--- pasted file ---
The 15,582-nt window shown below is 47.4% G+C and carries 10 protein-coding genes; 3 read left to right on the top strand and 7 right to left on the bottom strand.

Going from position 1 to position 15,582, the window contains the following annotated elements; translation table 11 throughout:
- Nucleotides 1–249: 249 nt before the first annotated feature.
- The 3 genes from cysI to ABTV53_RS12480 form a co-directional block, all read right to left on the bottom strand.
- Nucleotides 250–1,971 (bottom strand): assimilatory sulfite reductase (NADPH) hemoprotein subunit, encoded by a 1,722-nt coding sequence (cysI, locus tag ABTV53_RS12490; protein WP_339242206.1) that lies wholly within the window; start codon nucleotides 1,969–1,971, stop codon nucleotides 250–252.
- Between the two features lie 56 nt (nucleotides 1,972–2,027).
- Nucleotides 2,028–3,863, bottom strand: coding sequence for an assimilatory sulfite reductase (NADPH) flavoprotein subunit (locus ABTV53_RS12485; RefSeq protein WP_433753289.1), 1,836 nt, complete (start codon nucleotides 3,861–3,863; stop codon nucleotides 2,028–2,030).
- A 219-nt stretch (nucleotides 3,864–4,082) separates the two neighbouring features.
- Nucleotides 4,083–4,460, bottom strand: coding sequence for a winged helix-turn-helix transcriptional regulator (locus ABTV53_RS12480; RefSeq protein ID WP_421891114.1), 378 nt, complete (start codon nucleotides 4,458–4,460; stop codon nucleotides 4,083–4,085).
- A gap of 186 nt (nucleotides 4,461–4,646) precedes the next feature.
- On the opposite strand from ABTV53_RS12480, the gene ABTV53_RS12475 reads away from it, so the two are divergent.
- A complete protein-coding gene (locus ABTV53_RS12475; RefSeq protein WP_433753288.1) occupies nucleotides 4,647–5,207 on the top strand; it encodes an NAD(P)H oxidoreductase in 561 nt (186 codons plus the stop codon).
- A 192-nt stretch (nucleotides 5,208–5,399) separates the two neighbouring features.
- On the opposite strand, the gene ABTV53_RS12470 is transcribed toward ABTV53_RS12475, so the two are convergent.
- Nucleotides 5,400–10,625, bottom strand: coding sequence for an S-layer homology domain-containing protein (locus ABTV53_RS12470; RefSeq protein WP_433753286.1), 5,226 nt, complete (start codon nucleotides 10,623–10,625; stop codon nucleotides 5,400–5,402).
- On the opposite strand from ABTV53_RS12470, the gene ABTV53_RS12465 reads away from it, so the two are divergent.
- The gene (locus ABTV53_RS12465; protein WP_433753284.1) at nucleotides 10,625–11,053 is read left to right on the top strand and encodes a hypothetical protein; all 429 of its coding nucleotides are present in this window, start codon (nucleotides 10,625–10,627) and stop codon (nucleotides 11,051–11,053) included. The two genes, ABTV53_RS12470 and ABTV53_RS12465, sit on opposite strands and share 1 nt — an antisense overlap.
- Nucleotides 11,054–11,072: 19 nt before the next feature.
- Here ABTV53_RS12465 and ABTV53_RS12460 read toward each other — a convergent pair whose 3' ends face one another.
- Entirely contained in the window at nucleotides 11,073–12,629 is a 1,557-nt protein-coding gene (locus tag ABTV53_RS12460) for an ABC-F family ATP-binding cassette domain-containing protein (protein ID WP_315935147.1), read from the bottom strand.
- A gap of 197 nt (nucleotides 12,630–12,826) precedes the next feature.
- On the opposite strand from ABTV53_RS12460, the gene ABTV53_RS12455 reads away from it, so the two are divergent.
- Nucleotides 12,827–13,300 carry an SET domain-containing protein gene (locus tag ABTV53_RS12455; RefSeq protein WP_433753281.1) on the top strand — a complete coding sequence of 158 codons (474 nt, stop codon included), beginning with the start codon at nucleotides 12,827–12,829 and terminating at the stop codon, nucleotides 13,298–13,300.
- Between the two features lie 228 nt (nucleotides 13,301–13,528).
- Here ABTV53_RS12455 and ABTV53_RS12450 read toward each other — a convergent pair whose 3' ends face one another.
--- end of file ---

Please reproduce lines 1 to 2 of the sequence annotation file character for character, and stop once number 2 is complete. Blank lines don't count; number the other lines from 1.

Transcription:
The 15,582-nt window shown below is 47.4% G+C and carries 10 protein-coding genes; 3 read left to right on the top strand and 7 right to left on the bottom strand.

Going from position 1 to position 15,582, the window contains the following annotated elements; translation table 11 throughout: